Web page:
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Why Sai Ying Pun after dark is the new hotbed of urban cool

This colourful and historic neighbourhood comes alive at night in its new role as a hotbed of urban cool

PUBLISHED : Wednesday, 26 November, 2014, 10:08pm
UPDATED : Thursday, 26 March, 2015, 4:51pm

When it comes to finding the best of Hong Kong's nightlife, there's one rule: go west. This has been true since the days when Lan Kwai Fong was an edgy alternative to Wan Chai, and even cooler types spent their time at warehouse parties in Western district godowns. Then came the more laid-back restaurant-and-bar scene of SoHo, which has steadily bled west as rents have risen.

That's where Sai Ying Pun comes in. Though it has been a low-key residential neighbourhood for decades, its origins were much rowdier. First settled by the British military (its name literally means "West Camp"), the compact street grid was laid down in the 1880s and soon filled up with crowded tenements, brothels and opium dens. The red-light district proved short lived — by 1900, the bawdy houses had migrated west, to Shek Tong Tsui.

Today, Sai Ying Pun is buzzing once again, though this time the nightlife is relatively more sedate. Driven by the flock of young professionals and expats that have settled in the area, not to mention the impending arrival of the MTR, a slew of new bars and restaurants have opened in the neighbourhood's narrow, hilly streets.

As the sun sets

If there's anywhere that embodies the spirit of the new, up-and-coming Sai Ying Pun, it's art gallery Above Second. Manager Lauren Every-Wortman describes its focus as "urban contemporary art", with street-style work from local crews such as Parent's Parents and international artists such as Tristan Eaton. "We like to give shows to local artists as well as up-and-coming international artists," says Every-Wortman.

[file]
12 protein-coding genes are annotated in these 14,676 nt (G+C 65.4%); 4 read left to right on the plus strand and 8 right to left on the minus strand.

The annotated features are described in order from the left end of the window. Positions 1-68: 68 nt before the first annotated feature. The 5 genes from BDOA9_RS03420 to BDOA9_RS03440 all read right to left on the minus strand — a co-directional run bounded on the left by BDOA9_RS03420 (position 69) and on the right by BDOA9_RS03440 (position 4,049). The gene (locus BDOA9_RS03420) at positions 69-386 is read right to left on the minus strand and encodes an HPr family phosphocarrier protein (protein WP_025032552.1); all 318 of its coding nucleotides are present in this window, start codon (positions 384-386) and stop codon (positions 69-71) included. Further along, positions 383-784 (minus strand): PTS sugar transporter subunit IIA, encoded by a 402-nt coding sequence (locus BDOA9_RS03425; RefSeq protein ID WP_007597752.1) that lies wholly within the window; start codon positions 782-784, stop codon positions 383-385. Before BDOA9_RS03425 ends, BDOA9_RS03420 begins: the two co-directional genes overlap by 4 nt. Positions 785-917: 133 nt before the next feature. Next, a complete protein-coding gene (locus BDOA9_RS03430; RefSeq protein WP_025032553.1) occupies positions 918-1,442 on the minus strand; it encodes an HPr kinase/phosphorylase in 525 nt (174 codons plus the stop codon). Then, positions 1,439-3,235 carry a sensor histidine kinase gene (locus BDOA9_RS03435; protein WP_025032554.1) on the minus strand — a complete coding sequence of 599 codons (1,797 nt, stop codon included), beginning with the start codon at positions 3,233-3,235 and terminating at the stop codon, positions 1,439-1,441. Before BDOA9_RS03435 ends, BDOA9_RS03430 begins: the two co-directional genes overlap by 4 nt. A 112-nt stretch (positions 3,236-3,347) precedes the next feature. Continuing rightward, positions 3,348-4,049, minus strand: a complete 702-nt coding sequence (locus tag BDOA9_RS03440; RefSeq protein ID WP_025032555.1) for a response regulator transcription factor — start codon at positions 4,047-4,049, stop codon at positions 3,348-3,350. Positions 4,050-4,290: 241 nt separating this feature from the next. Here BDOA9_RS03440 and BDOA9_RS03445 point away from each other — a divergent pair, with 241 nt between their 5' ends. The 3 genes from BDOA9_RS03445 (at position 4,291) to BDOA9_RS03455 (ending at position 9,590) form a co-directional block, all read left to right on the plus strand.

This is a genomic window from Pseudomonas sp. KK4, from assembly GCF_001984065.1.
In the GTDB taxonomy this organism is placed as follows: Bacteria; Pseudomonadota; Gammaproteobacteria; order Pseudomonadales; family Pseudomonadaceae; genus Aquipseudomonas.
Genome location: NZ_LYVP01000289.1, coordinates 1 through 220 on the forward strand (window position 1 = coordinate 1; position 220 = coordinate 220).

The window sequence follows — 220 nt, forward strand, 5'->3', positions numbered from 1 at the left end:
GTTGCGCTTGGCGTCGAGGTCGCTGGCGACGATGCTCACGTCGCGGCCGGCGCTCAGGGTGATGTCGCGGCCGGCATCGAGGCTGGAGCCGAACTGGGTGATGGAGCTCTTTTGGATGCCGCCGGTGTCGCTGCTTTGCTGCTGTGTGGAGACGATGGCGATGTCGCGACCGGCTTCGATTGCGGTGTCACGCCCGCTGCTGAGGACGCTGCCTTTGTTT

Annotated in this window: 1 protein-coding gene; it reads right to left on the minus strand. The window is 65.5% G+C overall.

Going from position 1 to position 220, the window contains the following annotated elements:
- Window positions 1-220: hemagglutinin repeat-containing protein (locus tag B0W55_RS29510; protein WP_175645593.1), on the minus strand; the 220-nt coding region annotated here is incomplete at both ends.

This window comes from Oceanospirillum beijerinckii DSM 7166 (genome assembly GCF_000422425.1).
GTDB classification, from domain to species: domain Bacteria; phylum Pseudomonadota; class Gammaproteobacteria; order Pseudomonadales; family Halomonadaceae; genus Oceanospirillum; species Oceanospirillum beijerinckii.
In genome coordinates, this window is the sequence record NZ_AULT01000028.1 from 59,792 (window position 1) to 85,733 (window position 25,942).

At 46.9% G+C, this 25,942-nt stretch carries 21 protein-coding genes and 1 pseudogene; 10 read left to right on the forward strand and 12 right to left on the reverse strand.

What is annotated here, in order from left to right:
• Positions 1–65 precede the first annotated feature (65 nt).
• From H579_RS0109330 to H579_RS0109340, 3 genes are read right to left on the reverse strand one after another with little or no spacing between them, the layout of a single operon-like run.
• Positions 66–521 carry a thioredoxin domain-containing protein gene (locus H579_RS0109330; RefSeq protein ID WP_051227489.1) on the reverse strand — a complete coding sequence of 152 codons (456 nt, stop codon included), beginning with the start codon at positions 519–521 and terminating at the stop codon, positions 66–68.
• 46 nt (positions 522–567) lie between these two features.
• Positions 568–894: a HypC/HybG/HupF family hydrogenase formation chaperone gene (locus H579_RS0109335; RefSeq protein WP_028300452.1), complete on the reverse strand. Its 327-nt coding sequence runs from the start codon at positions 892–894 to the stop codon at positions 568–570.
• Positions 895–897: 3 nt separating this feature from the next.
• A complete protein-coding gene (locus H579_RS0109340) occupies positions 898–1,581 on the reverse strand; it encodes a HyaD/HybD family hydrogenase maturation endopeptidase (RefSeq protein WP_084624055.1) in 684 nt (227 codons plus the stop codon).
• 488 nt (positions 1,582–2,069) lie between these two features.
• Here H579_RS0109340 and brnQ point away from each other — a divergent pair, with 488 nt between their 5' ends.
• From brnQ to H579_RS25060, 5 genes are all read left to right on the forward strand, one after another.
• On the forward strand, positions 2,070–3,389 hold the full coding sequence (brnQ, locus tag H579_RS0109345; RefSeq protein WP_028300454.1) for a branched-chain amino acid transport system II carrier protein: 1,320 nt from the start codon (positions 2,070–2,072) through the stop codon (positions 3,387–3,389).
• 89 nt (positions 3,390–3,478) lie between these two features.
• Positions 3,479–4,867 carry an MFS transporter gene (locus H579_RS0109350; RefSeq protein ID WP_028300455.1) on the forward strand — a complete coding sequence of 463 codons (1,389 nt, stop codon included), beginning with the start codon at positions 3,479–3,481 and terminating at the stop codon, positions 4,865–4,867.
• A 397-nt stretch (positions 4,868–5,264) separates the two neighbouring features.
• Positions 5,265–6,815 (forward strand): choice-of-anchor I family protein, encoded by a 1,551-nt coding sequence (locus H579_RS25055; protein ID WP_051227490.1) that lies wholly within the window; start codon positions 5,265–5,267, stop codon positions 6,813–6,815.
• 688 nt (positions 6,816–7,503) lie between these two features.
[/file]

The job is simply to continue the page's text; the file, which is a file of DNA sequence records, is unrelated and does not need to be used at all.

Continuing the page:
Cheap rent is what drew Every-Wortman to Sai Ying Pun, but the neighbourhood's evolving spirit convinced the gallery manager to stick around, even after it was priced out of its original location above Second Street. "We like to say we started the change," jokes Every-Wortman. The gallery now has a new space on First Street, but a name change is not on the cards.

A few metres away is another First Street newcomer, Sips, a beer and liquor shop run by Annie Lam, owner of the Beer Bay in Central. Lam was walking through Sai Ying Pun one day when she noticed a shop space for lease in the new Island Crest, an upscale redevelopment project that has drawn many young professionals to Sai Ying Pun. She thought it would make a good outpost for the British ales she imports to Hong Kong. "People gather outside in the evening to have some drinks after work," she says.


Tuck in

A night out requires a fortifying meal. "I love the little hole-in-the-wall restaurants — they are what make the neighbourhood good," says Laurie Goldberg, a beer importer who has lived in Sai Ying Pun for the past two years. One of those is Kam Kee Cafe, a bing sutt (like a cha chaan teng but without the rice dishes) on Des Voeux Road. First opened in Shau Kei Wan in 1967 by Chiu Chow immigrant Chan Gui-chou, a massive rent hike forced it to close in 2012 — but not before the business and most of its interior furnishings were rescued by regular customer Ray Chui, who bought them from Chan and found a new home for the operation in Sai Ying Pun. The menu is well stocked with classic fare such as egg sandwiches and "beef juice" (a glass of hot beef stock), but Chan has also added some more substantial dinnertime options such as wok-fried chicken and potato salad.